Aunty Gerry Page’s memories of growing up on Beaudesert’s Petersen Street are as vivid as the colours on the NAIDOC polo shirt she wears.
It was like a community of its own – siblings, cousins, aunties, uncles, parents and grandparents sharing kitchens and loungerooms, backyards and hearts.
Gerry, now 71, is the oldest of 12 kids and has lived a whole lot of life since those Petersen Street days, and her work is not done yet.
After more than 50 years away she returned to live in Beaudesert in 2016 and loves sharing her culture through the Mununjali Elders group.
And there is something about her current home that is reminiscent of the Petersen Street of the 1950s – family looking out for each other, kettle on the boil, kids playing in the backyard.
Those kids playing in the backyard today are Aunty Gerry’s great grandchildren.
Gerry comes from a line of strong women, like her paternal grandmother, Mununjali woman Anne Page (Currie née Fogarty, most known as Granny Polo) and her maternal grandmother Noonukul Quandamooka woman Martha Day née Manager.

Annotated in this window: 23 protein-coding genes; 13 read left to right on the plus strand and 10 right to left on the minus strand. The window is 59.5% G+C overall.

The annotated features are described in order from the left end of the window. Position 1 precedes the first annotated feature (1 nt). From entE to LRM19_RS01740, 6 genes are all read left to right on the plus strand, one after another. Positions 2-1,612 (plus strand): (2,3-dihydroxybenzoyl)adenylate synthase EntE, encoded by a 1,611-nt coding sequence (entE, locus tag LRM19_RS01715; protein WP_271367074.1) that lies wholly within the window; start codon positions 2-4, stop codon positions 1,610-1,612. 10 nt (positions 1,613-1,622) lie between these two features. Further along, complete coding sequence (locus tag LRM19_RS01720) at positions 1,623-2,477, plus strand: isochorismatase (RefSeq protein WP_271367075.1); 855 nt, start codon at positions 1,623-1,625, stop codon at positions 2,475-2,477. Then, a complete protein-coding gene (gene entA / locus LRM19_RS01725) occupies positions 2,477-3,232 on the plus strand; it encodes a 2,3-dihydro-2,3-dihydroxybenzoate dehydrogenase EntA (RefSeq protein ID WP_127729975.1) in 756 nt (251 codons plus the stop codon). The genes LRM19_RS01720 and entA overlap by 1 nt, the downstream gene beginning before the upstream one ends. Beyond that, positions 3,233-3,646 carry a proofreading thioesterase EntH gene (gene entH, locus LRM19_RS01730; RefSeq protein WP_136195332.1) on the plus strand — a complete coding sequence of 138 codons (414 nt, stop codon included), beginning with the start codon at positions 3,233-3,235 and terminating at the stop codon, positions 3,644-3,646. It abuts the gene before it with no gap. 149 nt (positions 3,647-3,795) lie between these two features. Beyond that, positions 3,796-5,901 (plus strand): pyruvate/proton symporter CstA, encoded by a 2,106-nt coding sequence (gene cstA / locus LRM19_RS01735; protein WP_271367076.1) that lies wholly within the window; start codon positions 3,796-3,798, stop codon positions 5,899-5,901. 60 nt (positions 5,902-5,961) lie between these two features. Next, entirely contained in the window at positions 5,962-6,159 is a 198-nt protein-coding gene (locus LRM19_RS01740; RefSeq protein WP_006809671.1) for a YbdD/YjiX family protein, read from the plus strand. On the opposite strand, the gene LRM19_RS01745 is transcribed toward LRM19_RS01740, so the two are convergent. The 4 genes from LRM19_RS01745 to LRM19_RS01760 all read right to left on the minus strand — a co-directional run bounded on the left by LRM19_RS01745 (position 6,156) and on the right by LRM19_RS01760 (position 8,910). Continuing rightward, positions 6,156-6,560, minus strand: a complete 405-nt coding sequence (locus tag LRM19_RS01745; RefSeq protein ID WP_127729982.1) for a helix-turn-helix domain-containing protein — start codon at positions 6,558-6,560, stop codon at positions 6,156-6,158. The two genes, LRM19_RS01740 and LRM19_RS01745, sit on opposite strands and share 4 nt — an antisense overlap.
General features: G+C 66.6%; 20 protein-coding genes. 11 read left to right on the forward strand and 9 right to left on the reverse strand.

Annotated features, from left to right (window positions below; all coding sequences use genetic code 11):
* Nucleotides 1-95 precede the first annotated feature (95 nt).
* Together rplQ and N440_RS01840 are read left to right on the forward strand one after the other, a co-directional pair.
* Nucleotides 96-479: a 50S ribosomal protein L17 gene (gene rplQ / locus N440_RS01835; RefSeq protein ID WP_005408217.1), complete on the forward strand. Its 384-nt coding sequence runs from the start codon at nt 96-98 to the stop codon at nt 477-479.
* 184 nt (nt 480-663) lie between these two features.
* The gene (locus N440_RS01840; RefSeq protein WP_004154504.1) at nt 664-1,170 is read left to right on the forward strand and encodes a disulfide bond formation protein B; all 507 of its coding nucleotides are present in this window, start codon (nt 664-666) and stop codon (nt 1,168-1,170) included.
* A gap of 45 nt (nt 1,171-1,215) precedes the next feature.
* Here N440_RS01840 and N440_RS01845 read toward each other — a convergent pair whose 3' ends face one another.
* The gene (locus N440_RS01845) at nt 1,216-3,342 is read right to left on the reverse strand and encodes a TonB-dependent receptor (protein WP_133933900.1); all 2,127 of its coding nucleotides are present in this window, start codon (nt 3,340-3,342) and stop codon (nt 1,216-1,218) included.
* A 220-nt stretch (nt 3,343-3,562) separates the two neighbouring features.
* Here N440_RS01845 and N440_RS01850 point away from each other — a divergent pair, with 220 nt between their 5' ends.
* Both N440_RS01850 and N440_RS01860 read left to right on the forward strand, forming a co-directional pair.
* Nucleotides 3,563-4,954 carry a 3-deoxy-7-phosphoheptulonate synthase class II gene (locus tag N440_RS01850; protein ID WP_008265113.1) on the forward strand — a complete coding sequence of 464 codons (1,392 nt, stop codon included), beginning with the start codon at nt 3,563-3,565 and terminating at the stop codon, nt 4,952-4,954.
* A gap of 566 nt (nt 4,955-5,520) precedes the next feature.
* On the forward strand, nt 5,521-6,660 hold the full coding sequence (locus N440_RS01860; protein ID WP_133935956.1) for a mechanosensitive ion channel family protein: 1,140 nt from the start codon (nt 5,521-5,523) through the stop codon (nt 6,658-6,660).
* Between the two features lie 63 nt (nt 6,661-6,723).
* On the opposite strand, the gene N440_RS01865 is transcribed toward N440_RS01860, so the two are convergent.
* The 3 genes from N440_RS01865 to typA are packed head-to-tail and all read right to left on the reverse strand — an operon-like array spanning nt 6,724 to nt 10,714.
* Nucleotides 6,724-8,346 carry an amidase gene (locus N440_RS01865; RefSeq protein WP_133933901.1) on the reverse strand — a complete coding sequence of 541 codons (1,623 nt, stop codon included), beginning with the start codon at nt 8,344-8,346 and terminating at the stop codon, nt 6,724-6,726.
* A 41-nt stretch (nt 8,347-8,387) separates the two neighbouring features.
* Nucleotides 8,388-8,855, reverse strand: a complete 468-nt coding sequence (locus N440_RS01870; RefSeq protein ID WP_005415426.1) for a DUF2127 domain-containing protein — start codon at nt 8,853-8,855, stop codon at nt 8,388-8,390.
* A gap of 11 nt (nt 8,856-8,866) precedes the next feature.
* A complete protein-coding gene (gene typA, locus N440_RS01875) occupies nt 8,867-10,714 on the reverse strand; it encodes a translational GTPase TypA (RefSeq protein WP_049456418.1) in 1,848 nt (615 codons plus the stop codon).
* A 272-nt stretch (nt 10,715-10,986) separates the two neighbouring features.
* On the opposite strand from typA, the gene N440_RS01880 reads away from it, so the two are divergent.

Gerry’s mother Doreen was a beautiful four foot nothing woman who married Roy Page – a Mununjali man who was born under a tree at Tamrookum.
Together they made their home in Beaudesert, then had to move their big family back to the big smoke for their son Phillip’s medical treatment.
Gerry was 12 when she left the comforts of Petersen Street, and about 65 when she returned to Beaudesert. Through it all she has continued to be inspired by those strong women.
In 1967, when Gerry was 17, she married Eddie who was in the army.
They have been divorced for as long as they were married, but they remain friends.
They were in Singapore/Malaysia from 1969 to 1971 and in Townsville for nine years.
They had four kids – Darren, Edward, Grant and Rachel Anne (who got her middle name from Granny Polo), 11 grandchildren and 13 great-grandchildren.
Rachel died in 2003, at the age of 30, and Gerry raised Rachel’s four children like her own.
Gerry also lost two of her brothers – Russell and David – to suicide in 2002 and 2016.
“You never get over your grief – it doesn’t matter what happens, you grieve,” she said.
Survival and self-worth course through Aunty Gerry’s veins.
She has always worked, from her job with the Department of Main Roads for 15 years to the Aboriginal Employment Strategy until her 2017 retirement.
She keeps busy with her family commitments and with demand stronger than ever for the Mununjali Elders’ services.
“it’s about survival and keeping going, reconnecting, making tracks and sharing- we grew up with that,” she said.
“The most important thing in life is to value who you are as a person and to be respected. I really feel that since I’ve come back home.”